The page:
TABLE OF CONTENTS
From 1869, a never-reprinted story about an automaton a half-century ahead of its time., with an introduction.
The first story to combine an automaton with the phonograph to make a talking robot.
An 1899 story by Elizabeth Bellamy about men and women and the "Automatic Household Beneficent Genius," with an Introduction.
Take Bellamy's plot, switch the sexes, and presto - instant story. W. M. Stannard's swipe, with an Introduction.
The first robot stage act. And all the ones before it.
A robot is the perfect helper, unless he never stops. Meet Percy the mechanical marvel of 1911.
For 50 years inventors pursued the dream of walking robots, many of them in the spirit of Percy, the Mechanical Man.
Houdini launched his bid for movie stardom in 1919 by battling The Automaton!
Bauhaus modernism created a dance of humans stripped to pure form and movement; cyborgs in motion.
Does Bender from Futurama look like an old robot or do all old robots look like Bender?
The early years of weird and wild robots on covers meant to knock your eyeballs out.
Did robots get more sophisticated over time? Be your own judge.
Pre-teen Eddie invents atomic power, rocket cars, and his robot pal Frankie Stein.
The world's most famous mouse fights robots in a imagined future.
15. ROBOTS ON STAMPS
A collection of robot stamps from around the world.
A robot Sherlock Holmes? With The Beaver as his sidekick?
had publicists, and if there is one lesson to be learned about the Future it's that publicists create it - yet were countered at every moment by swarms of lone inventors and their metal men. Alpha and Eric and John Kilowatt Ohm and Selena and Bugs and Robie and Big Louie and Little Willie and Clarence and Mac and Rupert and Sabor.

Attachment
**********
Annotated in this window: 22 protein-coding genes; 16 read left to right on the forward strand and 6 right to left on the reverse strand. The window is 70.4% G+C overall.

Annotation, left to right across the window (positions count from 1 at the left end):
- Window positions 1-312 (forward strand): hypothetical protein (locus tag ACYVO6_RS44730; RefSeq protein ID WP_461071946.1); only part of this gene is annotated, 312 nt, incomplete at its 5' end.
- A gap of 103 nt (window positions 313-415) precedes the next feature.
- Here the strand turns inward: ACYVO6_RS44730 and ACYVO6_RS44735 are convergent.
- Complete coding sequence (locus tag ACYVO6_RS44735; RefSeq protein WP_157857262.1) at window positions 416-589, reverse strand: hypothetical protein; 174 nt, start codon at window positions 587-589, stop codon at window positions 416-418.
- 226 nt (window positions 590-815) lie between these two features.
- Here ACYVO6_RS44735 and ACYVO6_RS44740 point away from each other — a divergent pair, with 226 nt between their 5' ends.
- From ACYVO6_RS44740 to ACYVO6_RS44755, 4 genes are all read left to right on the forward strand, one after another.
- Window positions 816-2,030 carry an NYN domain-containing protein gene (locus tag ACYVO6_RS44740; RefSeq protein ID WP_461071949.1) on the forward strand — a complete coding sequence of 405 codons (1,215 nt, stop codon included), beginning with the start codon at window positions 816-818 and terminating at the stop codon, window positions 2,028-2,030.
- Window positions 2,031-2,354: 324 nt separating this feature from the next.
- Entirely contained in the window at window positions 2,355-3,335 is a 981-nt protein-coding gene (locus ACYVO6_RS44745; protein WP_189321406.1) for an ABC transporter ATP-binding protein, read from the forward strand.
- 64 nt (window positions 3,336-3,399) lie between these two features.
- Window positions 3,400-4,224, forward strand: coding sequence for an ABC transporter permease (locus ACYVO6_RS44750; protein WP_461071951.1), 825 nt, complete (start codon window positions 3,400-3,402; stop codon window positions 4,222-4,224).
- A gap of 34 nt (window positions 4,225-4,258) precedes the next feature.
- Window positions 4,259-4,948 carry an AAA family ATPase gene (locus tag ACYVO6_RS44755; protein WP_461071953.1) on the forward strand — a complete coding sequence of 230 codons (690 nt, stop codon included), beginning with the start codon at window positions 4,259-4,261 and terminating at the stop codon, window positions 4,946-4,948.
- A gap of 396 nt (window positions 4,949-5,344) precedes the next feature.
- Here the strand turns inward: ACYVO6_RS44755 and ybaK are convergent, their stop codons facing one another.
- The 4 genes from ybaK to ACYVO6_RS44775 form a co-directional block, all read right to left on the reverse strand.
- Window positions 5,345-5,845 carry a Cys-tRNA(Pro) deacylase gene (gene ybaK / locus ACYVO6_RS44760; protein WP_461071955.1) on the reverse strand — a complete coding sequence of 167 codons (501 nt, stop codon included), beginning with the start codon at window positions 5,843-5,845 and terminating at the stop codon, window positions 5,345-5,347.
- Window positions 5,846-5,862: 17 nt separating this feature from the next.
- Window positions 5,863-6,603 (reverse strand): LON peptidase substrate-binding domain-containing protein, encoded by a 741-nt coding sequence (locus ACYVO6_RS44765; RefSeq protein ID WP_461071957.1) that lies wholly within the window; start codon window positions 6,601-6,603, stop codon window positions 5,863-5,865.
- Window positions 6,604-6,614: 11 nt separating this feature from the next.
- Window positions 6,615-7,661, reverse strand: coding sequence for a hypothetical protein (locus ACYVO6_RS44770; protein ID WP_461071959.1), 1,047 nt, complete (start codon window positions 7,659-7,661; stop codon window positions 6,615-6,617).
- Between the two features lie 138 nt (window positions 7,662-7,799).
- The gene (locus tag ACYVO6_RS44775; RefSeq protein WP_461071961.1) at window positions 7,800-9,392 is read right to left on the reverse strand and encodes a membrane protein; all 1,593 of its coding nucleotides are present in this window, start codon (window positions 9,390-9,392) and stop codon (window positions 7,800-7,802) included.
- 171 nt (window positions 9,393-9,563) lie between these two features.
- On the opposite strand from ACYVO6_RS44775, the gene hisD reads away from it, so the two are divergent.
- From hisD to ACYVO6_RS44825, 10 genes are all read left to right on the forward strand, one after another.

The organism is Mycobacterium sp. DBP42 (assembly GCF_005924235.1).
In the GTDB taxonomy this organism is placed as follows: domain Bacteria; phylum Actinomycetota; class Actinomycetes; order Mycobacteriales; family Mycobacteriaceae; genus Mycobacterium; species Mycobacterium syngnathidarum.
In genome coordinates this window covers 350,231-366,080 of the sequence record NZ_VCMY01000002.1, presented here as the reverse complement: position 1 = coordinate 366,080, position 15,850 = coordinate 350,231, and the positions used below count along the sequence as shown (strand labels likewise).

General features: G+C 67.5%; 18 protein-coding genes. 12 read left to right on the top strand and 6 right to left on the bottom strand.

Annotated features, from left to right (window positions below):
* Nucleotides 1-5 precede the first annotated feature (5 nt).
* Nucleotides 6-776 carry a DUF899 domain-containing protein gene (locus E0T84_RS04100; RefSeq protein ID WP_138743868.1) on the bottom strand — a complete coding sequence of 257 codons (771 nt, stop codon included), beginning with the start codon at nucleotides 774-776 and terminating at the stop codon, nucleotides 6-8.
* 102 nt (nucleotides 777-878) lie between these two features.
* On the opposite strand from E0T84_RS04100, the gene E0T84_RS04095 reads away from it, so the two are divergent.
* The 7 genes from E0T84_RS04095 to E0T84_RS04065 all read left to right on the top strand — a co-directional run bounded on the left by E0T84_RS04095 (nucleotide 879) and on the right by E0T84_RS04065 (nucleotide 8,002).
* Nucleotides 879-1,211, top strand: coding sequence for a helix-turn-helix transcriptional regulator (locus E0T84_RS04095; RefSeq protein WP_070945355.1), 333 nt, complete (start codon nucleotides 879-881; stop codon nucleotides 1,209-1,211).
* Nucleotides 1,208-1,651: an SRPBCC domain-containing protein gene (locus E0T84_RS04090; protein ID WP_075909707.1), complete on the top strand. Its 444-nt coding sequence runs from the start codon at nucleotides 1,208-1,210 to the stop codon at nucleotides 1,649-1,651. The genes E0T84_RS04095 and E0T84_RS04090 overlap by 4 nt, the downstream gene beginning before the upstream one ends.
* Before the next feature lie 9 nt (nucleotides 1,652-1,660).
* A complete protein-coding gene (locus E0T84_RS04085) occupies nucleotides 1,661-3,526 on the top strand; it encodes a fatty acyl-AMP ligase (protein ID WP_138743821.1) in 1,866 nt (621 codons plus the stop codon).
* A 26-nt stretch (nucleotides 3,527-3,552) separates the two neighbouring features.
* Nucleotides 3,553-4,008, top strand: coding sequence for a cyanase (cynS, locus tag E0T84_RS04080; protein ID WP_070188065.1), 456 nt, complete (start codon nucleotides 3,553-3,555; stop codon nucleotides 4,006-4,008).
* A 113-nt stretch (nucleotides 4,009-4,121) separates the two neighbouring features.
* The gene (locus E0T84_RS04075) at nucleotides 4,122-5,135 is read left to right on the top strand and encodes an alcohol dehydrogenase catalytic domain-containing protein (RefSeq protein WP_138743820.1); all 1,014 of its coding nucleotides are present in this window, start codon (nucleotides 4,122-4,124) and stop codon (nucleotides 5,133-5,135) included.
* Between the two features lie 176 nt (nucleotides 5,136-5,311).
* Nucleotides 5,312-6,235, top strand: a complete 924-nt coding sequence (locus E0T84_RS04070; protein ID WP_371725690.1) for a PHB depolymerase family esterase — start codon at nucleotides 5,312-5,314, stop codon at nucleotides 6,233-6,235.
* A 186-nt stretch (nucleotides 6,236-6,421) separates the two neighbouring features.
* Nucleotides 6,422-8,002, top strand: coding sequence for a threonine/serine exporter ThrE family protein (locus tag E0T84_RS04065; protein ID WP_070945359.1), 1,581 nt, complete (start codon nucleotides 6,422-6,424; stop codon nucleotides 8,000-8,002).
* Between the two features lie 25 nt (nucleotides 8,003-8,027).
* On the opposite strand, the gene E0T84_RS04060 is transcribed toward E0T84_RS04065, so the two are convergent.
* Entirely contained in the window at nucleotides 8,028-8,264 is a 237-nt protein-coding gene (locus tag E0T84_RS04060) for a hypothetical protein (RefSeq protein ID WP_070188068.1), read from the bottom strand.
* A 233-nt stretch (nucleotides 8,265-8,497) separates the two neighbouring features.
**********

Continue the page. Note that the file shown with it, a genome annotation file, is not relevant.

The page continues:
We are all Creationists. No, not that kind. We have the secret wish to create us in our own image. (Which means that some of us have really weird self-images.) We can't just build machines. Our machines have to work and stand and move and think. Then, of course, we get scared by our loss of control over what we've created. (That little mess over in Eden wasn't the first or the last such.) Friendly Sparko the Dog competed with the Golem. Pygmalion had a happy ending with his Galatea, a statue that Aphrodite breathes life into; Nathaniel kills himself over Olimpia, a professor's living doll in E. T. A. Hoffmann's "The Sandman." Frankenstein and Rossum's Universal Robots are figures of good and of evil, just like their human creators.
We don't stop creating robots just because they terrify us. We need them to remind us of what it means to be human. If we are flawed, they are not. Unless they are, in which case they are terribly flawed. They are us, and we can't stop creating more of us either. Robot's are the symbol of humanity's Future. They are us.